Friends from America urged him to resettle in that country. Thus, in 1950, Reb Yosef Yonah spearheaded the building of Yeshiva and Mesivta Be’er Shmuel of Boro Park.
In 1965 he moved on, leaving ybl”c his son Harav Moshe Horowitz at the helm of the yeshivah and of Khal Unsdorf, Be’er Shmuel d’Boro Park. He followed his heart to Bnei Brak in Eretz Yisrael. He turned down many offers to build an Unsdorfer yeshivah there — as he wanted to be a simple Yid, able to serve Hashem.
On 3 Nisan 5730/1970, after five years in Eretz Yisrael, Reb Yosef Yonah was niftar.
HaRav Aryeh Leib Grossnass, zt"l, author of Lev Aryeh (5756/1996).
HaRav Eliyahu Meir Finkel, zt"l, Nasi Yeshivat Mir, Yerushalayim, (5757/1997),.father of the Mirrer Rosh Yeshiva, HaRav Nosson Tzvi Finkel, zt”l, who was niftar 5772 / 2011.
HaRav Levi Yitzchak Slonim, zt"l, son of Rebbetzin Menuchah Rochel, daughter of the Mitteler Rebbe.
HaRav Dovid Stavsky, zt"l, (1930-2004), served in the Columbus (Ohio) Jewish community for the last 47 years of his life, including as Rabbi of Beth Jacob Congregation. He graduated from Yeshiva in 1952, ordained at the RIETS in 1955, and earned a Masters degree in Psychology from The Ohio State University in 1966. Served as Chaplain in the United States Army as a First Lieutenant at Fitzsimmons Army Hospital and was the Post-Chaplain at Fort Carson in Denver, Colorado from 1955-1957. He helped found Columbus Torah Academy in 1958, led the effort to build a mikvah in Columbus in 1970, helped found the Columbus Community Kollel in 1994.
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4 Nisan 2450 - 1310 B.C.E.:
A Special offering / Korban, was brought, including a series of gifts by Elitzur ben Shedei'ur, the Nasi / Prince of Shevet / the Tribe of Reuven for the inauguration of the Mishkan.
4 Nisan - 1302:
Decree passed ordering the Jews of Barcelona to kneel when meeting a priest with the sacraments.
4 Nisan - 1484:
Local farmers, led by monks, attacked the Jewish neighborhood in Arles, France. A number of people were killed and 50 men were forced to accept Christianity, Hy"d.
4 Nisan 5698 - April 5, 1938:
riots broke out in Dabrowa, Poland.
4 Nisan 5708 - April 13, 1948:
A civilian convoy of physicians, nurses, and guards, was ambushed by Arab forces on the way to the Hadassah Hospital in the Jewish enclave on Har Hatzofim / Mt. Scopus in Yerushalayim. Of the ten vehicles in the caravan, five escaped. The other five vehicles, however, which included two buses and an ambulance, were riddled with machine gun fire and later set ablaze. Altogether 77 Jewish civilians were massacred on that day, Hy”d. ( One of those murdered was Chana Cassuto, Rebbetzin of Rav Nosson Cassuto of Florence, who had been murdered during the Holocaust).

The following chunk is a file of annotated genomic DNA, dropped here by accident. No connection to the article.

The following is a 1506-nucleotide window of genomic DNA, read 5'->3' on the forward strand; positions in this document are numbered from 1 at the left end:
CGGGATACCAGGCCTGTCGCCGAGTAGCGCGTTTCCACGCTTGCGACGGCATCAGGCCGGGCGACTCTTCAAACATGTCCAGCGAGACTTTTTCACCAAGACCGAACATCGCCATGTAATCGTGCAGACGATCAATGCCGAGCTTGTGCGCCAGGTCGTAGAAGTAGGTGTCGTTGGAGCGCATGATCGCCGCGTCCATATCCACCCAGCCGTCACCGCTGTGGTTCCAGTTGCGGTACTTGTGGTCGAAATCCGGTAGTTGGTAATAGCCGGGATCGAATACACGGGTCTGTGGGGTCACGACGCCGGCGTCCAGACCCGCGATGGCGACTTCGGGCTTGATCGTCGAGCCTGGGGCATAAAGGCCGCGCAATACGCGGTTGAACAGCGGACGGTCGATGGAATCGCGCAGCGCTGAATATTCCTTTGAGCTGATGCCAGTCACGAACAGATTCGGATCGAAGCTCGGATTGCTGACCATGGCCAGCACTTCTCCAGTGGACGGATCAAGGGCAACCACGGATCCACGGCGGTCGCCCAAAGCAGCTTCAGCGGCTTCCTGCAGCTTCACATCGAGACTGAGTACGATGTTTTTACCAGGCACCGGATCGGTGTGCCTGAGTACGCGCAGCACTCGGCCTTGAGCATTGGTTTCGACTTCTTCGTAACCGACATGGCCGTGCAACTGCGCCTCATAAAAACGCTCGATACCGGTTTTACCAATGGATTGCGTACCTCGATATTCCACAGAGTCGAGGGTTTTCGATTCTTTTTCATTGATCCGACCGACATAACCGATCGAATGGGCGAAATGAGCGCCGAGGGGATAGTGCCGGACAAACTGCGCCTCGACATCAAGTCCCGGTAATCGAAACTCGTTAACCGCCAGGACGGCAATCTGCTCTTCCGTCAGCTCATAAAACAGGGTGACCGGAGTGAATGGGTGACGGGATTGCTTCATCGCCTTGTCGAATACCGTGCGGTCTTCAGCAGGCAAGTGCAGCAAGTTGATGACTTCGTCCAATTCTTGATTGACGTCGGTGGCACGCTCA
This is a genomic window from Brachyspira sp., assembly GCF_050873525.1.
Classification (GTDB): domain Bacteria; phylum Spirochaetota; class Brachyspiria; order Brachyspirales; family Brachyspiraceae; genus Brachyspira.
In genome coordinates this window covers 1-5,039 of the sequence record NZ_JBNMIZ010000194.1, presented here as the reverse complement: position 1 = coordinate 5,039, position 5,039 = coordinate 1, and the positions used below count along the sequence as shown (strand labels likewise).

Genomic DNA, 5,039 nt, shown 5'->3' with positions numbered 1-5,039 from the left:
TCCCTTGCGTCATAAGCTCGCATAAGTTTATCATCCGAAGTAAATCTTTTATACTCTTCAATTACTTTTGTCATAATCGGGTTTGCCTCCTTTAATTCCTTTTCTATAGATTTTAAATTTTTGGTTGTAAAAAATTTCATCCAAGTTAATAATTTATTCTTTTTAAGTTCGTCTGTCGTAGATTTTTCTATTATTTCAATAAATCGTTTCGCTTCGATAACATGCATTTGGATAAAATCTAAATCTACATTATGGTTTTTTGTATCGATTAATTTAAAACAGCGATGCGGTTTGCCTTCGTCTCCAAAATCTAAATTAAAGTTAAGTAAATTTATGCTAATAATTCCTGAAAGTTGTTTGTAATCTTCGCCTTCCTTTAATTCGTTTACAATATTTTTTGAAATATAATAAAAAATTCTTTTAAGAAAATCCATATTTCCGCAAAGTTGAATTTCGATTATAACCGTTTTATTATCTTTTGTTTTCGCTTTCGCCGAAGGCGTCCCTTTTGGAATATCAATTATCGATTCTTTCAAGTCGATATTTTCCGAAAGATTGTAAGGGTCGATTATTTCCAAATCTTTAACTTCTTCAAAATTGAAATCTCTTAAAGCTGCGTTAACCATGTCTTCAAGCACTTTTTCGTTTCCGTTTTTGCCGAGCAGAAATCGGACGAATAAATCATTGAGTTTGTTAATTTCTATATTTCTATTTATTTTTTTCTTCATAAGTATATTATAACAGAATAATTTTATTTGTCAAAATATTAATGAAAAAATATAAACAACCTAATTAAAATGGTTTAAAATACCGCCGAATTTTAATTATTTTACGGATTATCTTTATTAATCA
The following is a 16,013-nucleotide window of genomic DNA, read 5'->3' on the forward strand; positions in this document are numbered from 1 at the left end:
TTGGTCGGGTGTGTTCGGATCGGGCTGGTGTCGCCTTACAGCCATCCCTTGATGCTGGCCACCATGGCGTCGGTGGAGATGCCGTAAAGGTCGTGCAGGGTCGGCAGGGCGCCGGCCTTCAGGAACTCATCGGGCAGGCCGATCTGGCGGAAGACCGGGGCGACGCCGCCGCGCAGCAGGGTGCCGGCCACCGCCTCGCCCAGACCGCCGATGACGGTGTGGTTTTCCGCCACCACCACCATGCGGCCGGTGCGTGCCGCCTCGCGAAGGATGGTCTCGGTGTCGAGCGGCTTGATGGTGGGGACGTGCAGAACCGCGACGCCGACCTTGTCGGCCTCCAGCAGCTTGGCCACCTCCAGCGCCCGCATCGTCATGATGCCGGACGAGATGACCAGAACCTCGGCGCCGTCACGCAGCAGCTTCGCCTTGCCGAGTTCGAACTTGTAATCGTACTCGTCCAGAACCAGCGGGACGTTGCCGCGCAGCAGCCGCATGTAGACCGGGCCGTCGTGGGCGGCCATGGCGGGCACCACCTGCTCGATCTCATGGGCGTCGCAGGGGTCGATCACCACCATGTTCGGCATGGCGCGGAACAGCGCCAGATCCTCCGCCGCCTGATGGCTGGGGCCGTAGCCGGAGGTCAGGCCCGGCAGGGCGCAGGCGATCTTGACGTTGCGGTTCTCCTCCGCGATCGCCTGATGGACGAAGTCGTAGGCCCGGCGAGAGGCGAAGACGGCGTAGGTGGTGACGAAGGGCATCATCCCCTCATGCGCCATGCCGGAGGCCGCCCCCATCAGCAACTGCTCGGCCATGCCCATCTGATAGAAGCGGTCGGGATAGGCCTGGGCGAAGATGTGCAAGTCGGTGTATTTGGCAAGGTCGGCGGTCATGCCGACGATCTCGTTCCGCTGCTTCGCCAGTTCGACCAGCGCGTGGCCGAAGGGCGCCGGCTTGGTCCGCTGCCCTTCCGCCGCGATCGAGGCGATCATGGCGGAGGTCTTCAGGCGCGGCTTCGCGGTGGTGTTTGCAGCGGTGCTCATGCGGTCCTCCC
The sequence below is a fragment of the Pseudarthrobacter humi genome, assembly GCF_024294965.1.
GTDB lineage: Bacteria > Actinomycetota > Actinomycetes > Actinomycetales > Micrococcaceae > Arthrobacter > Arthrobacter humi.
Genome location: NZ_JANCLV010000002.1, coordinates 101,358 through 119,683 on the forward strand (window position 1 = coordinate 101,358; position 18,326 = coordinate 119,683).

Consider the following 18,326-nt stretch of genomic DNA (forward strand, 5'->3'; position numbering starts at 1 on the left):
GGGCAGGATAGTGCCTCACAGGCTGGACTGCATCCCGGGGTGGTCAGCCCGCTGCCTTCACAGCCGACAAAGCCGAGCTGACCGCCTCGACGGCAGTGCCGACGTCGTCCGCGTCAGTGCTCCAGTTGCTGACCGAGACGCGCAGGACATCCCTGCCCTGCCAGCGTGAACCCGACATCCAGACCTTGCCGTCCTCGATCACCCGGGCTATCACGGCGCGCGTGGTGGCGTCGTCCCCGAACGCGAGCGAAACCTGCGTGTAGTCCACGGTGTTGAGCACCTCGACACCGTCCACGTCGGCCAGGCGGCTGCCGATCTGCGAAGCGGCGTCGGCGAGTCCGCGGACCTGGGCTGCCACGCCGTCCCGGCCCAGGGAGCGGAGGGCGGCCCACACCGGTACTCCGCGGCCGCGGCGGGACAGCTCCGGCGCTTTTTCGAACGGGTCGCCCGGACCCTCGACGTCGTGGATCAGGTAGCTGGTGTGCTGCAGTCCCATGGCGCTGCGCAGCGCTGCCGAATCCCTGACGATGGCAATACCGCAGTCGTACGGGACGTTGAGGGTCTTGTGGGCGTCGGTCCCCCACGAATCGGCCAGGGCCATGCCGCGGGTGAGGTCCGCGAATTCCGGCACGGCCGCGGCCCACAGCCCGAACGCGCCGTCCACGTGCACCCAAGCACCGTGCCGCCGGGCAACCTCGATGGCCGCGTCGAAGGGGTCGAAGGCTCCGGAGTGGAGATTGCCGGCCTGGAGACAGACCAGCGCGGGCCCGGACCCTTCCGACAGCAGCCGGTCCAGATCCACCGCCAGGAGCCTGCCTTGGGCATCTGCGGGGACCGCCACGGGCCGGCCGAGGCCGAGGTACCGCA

The ambush cut off the hospital from the rest of Israel and forced Hadassah Hospital to relocate to the western part of Yerushalayim, eventually opening a larger medical center in 1961 at Ein Kerem. The Mount Scopus facility would reopen after Yerushalayim was reunited in the 1967 Six-Day War. Primarily staffed by Israeli doctors, it is the largest and best equipped hospital in the eastern section of Yerushalayim.
4 Nisan Yahrtzeits
HaRav Yaakov Tzvi (ben HaRav Gamliel) Mecklenberg, (Kelenberg), zt”l, author of HaKtav V’hakabalah (5545 / 1785 – 5625 / 1865). Harav Yaakov Tzvi was born in 5545/1785. He was a talmid of Rav Akiva Eiger. In 5590 / 1830, Rav Yaakov Tzvi was appointed Rav of Kenigsberg, Germany.
He fought against the Reform movement and battled against their “rabbis” convention, held in 1844. He opposed any change in halachah, and refused to officiate at any chuppah where the basic halachot were not heeded by the couple being married. When he was once forced by the government to officiate at such a wedding, he added at the chuppah that the kiddushin was “k’dat Kaiser Wilhelm,” in reference to the Prussian king at the time, and not in accordance with “dat Moshe v’Yisrael.”
After such insult, the couple agreed to take upon themselves the halachot that Rav Yaakov Tzvi requested and he later held the chuppah again, k’dat Moshe v’Yisrael.
Rav Yaakov Tzvi was known as one of the foremost commentators on the Torah. His work, Haktav v’Hakabbalah, is a commentary on the Torah based on drush and halachah. His explanations often shed new light on the pesukim. He based much of his work on the Vilna Gaon’s teachings.
Rav Yaakov Tzvi printed his sefer first in 5599 / 1839 as a separate sefer. It was only in 5620 / 1880 that it was printed together with the Chumash, as it has appeared ever since.